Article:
Early caldera. The evolution of the strato-volcano was terminated by an event that produced a caldera-like in western part of the stratocone. This early caldera extends from forest ridge in the south to peak 8870 ft in the north, or approximately 4 to 5 km in diameter. It is asymmetric with the 1815 caldera, and western limit of the early caldera is about 1 km west of the 1815 caldera, as defined by the peak and ring-faults at the east end of the camp ridge. Eastern extent of the early caldera is unknown but less than the 1815 caldera. Depth of the early caldera is approximately 500 m less than the young caldera, or about 700 m. Early caldera is suspected formed as a result of an explosive eruption, or an ignimbrite forming event. 

Caldera lava formation. The early caldera is in part filled in by a series of horizontal and thick lava flows which have banked up against the steep caldera walls. There was no evidence that these lavas have extended to the flanks of the volcano and they seem to be entirely confined within the early caldera. These lavas filled in about two-thirds of the volume of the early caldera. Up to 16 lavas are present in the succession; many are 15 to 20 m in thickness, separated by scoria and tuff interbeds of several meters in thickness. Overall, the formation is about 300 m to 400 m in thickness. 

The caldera lavas have not been intruded by dikes, nor have they been hydrothermally altered, and appear to be quite young. They are typically clinopyroxene-phyric, often with phenocrysts of plagioclase and olivine also. Their setting and character resembles that of the intra-caldera lavas extruded after the 1815 eruption. 

Black sands formation. In western part of the 1815 caldera wall, a 100 m thick deposits of black sands is exposed. This unconsolidated formation is easily eroded and forms a prominent ledge in the caldera wall, separating the caldera lavas below from the 1815 pyroclastic deposits above.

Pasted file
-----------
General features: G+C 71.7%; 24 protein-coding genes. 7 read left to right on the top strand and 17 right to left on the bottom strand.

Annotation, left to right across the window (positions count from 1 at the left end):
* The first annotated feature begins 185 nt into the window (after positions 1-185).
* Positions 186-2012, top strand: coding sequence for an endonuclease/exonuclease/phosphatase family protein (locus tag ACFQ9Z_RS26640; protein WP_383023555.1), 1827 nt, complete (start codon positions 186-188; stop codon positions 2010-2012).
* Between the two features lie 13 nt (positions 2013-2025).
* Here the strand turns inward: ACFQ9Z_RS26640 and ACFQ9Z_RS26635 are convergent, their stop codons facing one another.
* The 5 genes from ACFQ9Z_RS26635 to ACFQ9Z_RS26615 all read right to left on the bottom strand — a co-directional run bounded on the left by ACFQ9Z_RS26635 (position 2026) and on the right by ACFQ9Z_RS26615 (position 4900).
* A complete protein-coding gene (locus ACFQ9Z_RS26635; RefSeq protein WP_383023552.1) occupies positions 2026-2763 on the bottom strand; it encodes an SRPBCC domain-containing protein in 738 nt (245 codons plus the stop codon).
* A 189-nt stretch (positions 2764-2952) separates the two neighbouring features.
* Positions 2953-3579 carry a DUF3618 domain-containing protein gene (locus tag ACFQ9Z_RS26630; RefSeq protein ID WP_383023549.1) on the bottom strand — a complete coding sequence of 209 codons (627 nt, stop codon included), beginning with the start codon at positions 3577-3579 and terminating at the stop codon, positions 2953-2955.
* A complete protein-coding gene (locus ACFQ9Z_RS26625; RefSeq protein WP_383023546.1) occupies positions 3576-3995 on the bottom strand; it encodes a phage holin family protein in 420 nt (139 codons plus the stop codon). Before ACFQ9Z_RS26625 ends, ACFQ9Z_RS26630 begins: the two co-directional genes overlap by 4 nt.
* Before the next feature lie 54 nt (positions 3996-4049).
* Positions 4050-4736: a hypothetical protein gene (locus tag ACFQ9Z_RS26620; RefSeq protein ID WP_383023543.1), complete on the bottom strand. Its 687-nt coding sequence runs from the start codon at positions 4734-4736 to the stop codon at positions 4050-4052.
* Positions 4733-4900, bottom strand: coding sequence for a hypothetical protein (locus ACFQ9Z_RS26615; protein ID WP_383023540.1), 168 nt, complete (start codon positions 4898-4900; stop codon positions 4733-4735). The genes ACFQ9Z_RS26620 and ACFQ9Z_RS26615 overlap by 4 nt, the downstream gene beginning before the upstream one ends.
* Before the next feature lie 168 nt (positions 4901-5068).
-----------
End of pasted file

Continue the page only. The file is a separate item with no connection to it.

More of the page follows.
Brown tuff formation. Overlying the black sands formation is a 5 to 10 m thick deposit of brown to grey-brown, semi-consolidated tuffs interbedded with yellowish grey pumice and scoria falls. The brown tuff formation is generally conformable with the black sands formation, but sometime interval must have elapsed between the eruption of the two, as indicated by extensive plant remains in the brown tuffs.The brown tuff formation is the last formation erupted prior to 1815. It represents both low-level plinian activity and pyroclastic surge generation. 

1815 proximal deposits. This proximal deposits consist of pyroclastic fall and pyroclastic flows deposits. Proximal deposits of the 1815 eruption are very well exposed in the caldera walls. Their deposition was profoundly influenced by the morphology of the early caldera, which was not yet filled when the 1815 eruption began. 

Post 1815 activity. During or shortly after the caldera formation, large slumps occurred from the steep caldera rim. These slumps form several very prominent debris flows at the foot of the caldera walls, and extend one or two km onto the caldera floor. Some of these slumps contain brecciated strato-volcano formation that still retain their stratigraphic characteristics.Following the slumping phases, the caldera floor has been covered by fluvial sands and gravels washed in from gullies in the rapidly eroding caldera walls. These fluvial deposits form mudflows in and around the ephermal caldera.